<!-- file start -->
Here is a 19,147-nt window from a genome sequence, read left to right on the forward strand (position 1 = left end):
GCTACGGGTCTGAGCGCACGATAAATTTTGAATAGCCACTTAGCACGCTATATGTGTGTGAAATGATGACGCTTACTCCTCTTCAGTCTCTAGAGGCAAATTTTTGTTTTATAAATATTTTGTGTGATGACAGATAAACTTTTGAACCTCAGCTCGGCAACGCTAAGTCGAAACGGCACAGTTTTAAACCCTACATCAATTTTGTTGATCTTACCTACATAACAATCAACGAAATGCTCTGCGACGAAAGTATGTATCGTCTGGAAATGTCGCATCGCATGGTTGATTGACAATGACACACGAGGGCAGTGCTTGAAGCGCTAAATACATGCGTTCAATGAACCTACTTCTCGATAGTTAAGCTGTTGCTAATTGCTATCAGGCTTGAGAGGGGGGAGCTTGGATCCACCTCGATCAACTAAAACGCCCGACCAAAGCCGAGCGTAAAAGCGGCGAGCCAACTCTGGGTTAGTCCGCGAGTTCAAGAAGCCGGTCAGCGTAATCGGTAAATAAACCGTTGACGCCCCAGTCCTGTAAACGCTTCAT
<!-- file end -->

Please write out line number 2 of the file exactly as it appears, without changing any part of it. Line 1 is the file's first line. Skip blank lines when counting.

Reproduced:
GCTACGGGTCTGAGCGCACGATAAATTTTGAATAGCCACTTAGCACGCTATATGTGTGTGAAATGATGACGCTTACTCCTCTTCAGTCTCTAGAGGCAAATTTTTGTTTTATAAATATTTTGTGTGATGACAGATAAACTTTTGAACCTCAGCTCGGCAACGCTAAGTCGAAACGGCACAGTTTTAAACCCTACATCAATTTTGTTGATCTTACCTACATAACAATCAACGAAATGCTCTGCGACGAAAGTATGTATCGTCTGGAAATGTCGCATCGCATGGTTGATTGACAATGACACACGAGGGCAGTGCTTGAAGCGCTAAATACATGCGTTCAATGAACCTACTTCTCGATAGTTAAGCTGTTGCTAATTGCTATCAGGCTTGAGAGGGGGGAGCTTGGATCCACCTCGATCAACTAAAACGCCCGACCAAAGCCGAGCGTAAAAGCGGCGAGCCAACTCTGGGTTAGTCCGCGAGTTCAAGAAGCCGGTCAGCGTAATCGGTAAATAAACCGTTGACGCCCCAGTCCTGTAAACGCTTCAT